A bed apparatus is disclosed for supporting a mattress and including integral detectors incorporated in the supporting structure. More particular, the apparatus of the present invention includes a generally rectangular bed frame articulated at least two parallel axis extending across the width of the bed, i.e. from side to side. The bed articulations define at least a seat portion and a thigh portion of the bed. A first resilient tape switch and resilient backing plate is attached to the seat section of the bed and extends across substantially the entire width of the bed. Similarly, a second resilient tape switch and backing plate may be attached to the bed frame extending across substantially the entire width of the thigh section of the bed. Both tape switch assemblies partially support the mattress lying above and provide an indication of the weight carried by their respective overlying portions of the mattress. In this way two separate weight indications are obtained from fixed positions in the bed and signals from both switches may be electrically monitored to distinguish bed egress from momentary changes in weight distribution caused by the patient moving about on the bed. Because the switches are incorporated in the mattress supporting structure, virtually no unevenness need be induced in mattress surface. Because of the positioning of the tape switches on the articulated seat and thigh sections, the bed may be adjusted without altering the sensitivity of the switches.
The apparatus is effective in monitoring the presence or absence of a person in the bed. The use of two detectors, located in the thigh section and seat section, improves the accuracy of the system. It is highly likely that the patient has departed the bed, if no weight indication is produced by either the thigh or seat detector. In addition to monitoring bed departure, the apparatus may be used to monitor patient condition, for example, patient restlessness.
In a preferred embodiment of the present invention the tape switch assemblies are attached to the bed frame by means of a plurality of coil springs which suspend the backing plates and an interconnected wire mesh from the bed frame.
The tape switches may be electrically connected in parallel and connected to an external bedside circuit for producing a signal in response to the patient's presence or absence. The bedside circuit produces an alarm signal for transmission over a nurse call link to a central call board remote from the bed. In addition, the bed side package may include a circuit responsive to electrical indications from the detector tape switches for producing an audible bed departure indication over a two-way voice communication link between the bed and the central call board.
In a preferred embodiment of the present invention the bedside circuitry includes an RC time delay circuit which inhibits the production of an erroneous alarm signal in response to momentary reductions in weight on the switches caused by normal movement of the patient in the bed. The bedside circuit may also include latch and reset circuits which provide a continuing alarm signal until the circuit is manually reset at bedside.
FIG. 1 is a partially exploded, pictorial view of an articulated hospital bed frame and spring apparatus with two tape switch detectors, constructed according to the teachings of the present invention.
FIG. 1a is a schematic side elevation of an articulated bed with detector tape switches.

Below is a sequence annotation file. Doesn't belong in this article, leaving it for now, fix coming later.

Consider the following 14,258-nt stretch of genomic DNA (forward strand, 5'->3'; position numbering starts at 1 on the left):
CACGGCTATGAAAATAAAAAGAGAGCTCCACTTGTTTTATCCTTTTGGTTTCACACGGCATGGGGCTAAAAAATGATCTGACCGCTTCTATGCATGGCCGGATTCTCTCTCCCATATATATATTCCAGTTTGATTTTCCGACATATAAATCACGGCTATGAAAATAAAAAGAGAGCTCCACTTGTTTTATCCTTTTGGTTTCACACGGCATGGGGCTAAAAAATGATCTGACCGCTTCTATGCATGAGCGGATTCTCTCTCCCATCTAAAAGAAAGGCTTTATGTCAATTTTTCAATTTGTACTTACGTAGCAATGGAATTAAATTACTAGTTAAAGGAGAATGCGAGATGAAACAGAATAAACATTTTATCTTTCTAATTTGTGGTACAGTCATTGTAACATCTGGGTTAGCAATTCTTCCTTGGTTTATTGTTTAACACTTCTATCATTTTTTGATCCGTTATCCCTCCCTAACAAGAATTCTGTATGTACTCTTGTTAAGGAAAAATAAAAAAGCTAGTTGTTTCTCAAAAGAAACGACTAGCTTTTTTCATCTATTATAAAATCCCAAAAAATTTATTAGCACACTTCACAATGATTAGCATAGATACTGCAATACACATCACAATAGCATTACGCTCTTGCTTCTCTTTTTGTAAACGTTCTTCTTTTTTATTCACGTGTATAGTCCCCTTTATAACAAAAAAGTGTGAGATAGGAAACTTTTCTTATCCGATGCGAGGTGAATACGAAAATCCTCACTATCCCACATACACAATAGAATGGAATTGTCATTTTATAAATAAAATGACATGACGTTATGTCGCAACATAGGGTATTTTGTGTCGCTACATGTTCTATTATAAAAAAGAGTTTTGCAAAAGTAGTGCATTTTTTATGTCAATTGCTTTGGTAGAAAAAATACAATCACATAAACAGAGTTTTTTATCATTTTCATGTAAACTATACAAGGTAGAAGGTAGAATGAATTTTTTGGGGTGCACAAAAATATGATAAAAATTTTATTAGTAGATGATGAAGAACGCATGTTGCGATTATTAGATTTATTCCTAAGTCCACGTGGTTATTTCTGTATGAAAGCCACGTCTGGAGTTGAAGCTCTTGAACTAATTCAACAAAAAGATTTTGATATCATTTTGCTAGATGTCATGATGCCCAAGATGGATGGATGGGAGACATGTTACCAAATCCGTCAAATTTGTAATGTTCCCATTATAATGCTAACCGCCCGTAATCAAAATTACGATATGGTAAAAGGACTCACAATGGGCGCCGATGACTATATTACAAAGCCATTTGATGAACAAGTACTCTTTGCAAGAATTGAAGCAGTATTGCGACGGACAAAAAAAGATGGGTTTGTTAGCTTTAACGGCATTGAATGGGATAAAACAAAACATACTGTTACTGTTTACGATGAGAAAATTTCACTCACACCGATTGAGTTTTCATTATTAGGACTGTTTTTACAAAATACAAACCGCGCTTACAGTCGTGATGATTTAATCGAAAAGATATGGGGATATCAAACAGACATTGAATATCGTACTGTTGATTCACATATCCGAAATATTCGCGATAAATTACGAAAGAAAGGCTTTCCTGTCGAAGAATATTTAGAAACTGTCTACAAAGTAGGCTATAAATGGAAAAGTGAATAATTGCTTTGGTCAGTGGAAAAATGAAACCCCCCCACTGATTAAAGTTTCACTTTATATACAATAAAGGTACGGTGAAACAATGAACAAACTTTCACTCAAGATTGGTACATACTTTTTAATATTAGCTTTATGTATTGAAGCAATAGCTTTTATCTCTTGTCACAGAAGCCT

FIG. 1b is a cross-sectional side elevation detail of a spring and detector assembly structure which may be used in the apparatus of FIG. 1.
FIG. 1c is a cross-sectional view of the assembly of FIG. 1b taken along line x--x.
FIG. 1d is a cross-sectional view of the spring and detector assembly of FIG. 1b showing a means of attachment to the spring mesh or fabric.
FIG. 2 is a partially exploded, pictorial view of a hard board, articulated hospital bed with two tape switch detectors, constructed according to the teachings of the present invention.
FIG. 3 is a schematic circuit diagram of a bedside circuitry package interconnecting bed mounted tape switches with nurse call and two-way communication links to a central call station.
Referring first to FIG. 1, an articulated bed frame and spring apparatus with two tape switch detectors is denoted generally by the numeral 10. In the embodiment shown in the figure, the apparatus includes a rectangular bed frame 12, an array of coil springs 14 about the periphery of the bed frame, and a wire mesh or fabric 16 suspended between the springs 14. A headboard mounting 18 is provided at the head of the bed and a footboard mounting 20 is provided at the foot of the bed. A guard rail 22 may be located on both sides of the bed frame. Wheels 24 are provided to facilitate movement of the bed.
The bed frame and spring apparatus of FIG. 1 is articulated to provide for adjustments for the comfort of the patient. More particularly, the bed frame is provided with three axes of articulation A, B and C. These axes of articulation define bed sections: axis A and the foot of the bed define a lower leg section 26; axes A and B define a thigh supporting section 28; axes B and C define a seat or buttock supporting section 30; and axis C and the head of the bed define a head section 32.
Tapes switch assemblies 34 and 36 may be attached to the bed frame 12 in the manner indicated in the figure. As shown more clearly in FIG. 1a, tape switch assembly 34 is located in the thigh section 28 approximately centrally between the axes A and B. Similarly tape switch assembly 36 is located in the seat section 30 approximately centrally between articulation axes B and C. Advantageously, at least one coil spring 14 should lie between an adjacent articulation axis and the coil spring or springs suspending the tape switch assembly. This arrangement inhibits erroneous indications caused by movement or bunching of the mesh or mattress when the bed is adjusted.